This week, Education Dive took a look at the difficulty schools and districts have in identifying gifted and talented students from underserved populations. It's a matter that is only compounded by the lack of a clear definition of "giftedness" across states or local education agencies, as well as a lack of national requirements guiding how gifted programs are operated.
Meanwhile in higher ed, we examined the billions that President Barack Obama's final budget proposal suggests giving to higher ed. While much of it is likely to be rejected by the Republican-controlled Congress, a handful of initiatives could find bipartisan support.
Additionally, Gallup is preparing its own higher ed rating system that could turn US News' popular-but-controversial lists and others on their heads, and University of Phoenix owner Apollo Education is set to go private in a $1.1 billion sale.
Be sure to check out our spotlight on Hollins University President Nancy Gray and more in this week's most-read Education Dive posts!
- Identifying gifted and talented students with equity proves difficult: Without a clear definition, districts in many states struggle to best serve 'giftedness' — particularly among English learners and students of color.
- Gallup to give US News rankings more competition: Gallup plans to rank colleges based on the 'well-being' of their graduates in a new system that could further weaken the US News rankings and their controversial metrics.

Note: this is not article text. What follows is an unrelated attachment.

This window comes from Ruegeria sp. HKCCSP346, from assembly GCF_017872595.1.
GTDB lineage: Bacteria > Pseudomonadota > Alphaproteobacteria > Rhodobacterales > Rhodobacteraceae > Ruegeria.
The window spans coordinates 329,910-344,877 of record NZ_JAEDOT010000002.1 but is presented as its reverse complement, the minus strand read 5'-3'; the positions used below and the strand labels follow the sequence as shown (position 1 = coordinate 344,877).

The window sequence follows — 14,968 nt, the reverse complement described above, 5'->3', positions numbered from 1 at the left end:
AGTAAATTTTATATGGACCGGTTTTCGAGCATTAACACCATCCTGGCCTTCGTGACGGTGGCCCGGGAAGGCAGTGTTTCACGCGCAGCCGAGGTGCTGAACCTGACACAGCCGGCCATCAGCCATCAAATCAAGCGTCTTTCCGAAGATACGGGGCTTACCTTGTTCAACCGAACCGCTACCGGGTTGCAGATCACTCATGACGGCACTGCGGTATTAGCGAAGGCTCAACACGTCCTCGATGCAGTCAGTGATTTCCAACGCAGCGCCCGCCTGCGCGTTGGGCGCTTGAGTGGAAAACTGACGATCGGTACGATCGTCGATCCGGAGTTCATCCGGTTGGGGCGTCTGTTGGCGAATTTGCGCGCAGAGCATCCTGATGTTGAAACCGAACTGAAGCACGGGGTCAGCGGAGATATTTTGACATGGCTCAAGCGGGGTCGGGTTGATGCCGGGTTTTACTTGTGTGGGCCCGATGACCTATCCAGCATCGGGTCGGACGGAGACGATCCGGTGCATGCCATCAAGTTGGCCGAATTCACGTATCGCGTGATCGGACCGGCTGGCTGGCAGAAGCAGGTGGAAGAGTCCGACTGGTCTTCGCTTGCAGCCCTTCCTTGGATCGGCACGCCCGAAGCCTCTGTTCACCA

- Obama's final budget proposal would send billions to higher ed: While there are plenty of positives for higher ed in Obama's 2017 budget proposal, many of the programs and initiatives are sure to die at the hands of the Republican-controlled Congress.
- Apollo Education Group to go private in $1.1B sale: The owner of for-profit college chain University of Phoenix will be taken private in a cash sale to a group of investors, which worries some — though they say they want to clean up the industry.
- Eduvation Spotlight: Hollins U's President Gray raises women's college's profile: Now in her 12th year, Nancy Gray has found success using alumnae engagement, strong internship programs, and campus traditions to empower her student body.
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